I finished the class and left with my ears ringing; and they continued to ring for many hours after the class ended.  At no time in any of my orientation or in the documents I signed waiving liability, did it mention that I would be subjected to loud music at a decibel level that could lead to permanent hearing loss.  I also wonder if any of the instructors, who may work several hours a day in that environment were educated by the company about their risk.  In my one-hour class, I saw no instructor or participant wearing earplugs. (Caveat: the excruciating loudness may have been particular to my location, but I highly doubt it)

My second surprise was when I was told that I must purchase the special armband if I wanted to do more classes.  Like many people, I already wear a fitness device that monitors the very same things the proprietary fitness band does.  I asked if I could just wear my own band and if it synced with their displays. The answer was ‘no’.  Each class costs about $20 if you purchase a subscription of ten classes paid up front, and the band is another $100, so the cost per class rises to $30 each, a cost that seems prohibitive to most people.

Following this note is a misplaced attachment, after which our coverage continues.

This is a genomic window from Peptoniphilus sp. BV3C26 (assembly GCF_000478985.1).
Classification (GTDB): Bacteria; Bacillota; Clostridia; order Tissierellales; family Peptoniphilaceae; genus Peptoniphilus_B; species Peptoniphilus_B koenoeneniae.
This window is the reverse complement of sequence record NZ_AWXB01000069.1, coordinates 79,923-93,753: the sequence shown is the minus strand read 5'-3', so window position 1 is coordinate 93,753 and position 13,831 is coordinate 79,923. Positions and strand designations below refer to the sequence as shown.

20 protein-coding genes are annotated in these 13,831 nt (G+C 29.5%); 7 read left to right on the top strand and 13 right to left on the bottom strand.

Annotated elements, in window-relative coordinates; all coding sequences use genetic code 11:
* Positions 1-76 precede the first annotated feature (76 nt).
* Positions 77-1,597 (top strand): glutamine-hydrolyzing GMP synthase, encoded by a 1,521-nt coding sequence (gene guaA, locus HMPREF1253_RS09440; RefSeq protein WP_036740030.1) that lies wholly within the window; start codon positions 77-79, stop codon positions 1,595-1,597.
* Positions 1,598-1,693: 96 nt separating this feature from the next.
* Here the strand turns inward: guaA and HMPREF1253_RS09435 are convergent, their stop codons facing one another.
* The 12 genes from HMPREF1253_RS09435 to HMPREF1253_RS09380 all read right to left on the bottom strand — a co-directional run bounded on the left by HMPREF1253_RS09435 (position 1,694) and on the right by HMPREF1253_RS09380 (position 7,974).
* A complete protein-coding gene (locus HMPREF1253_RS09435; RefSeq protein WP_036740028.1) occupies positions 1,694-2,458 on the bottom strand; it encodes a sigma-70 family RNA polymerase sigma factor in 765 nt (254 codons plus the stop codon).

How does this tie to leadership?  My whole experience got me thinking about the responsibility of leaders in these fitness companies (the CEO’s, Science Officers, Doctors and CTO’s) and their responsibility to the health of their members.  It seems as though the whole point of the company is to make people healthier, however they knowingly expose their members and their employees to an environment in which serious auditory damage will be done.  The fitness leaders in these companies can’t be unaware of this, and yet I was never made aware of this fact.  In speaking to the instructor afterwards, she told me I could wear earplugs, which I would do in the future, but why is there the need to wear earplugs at all, when the simple solution and one that is safe for everyone is to turn down the volume.  It seems ironic that a fitness company whose business is health, isn’t even acknowledging the health risk to which they expose their employees and clients. Don’t the leaders of companies have an ethical obligation to maintain safety in their enterprise and if they don’t, will a simple liability waiver, which doesn’t seem to include hearing, protect them?  Should it?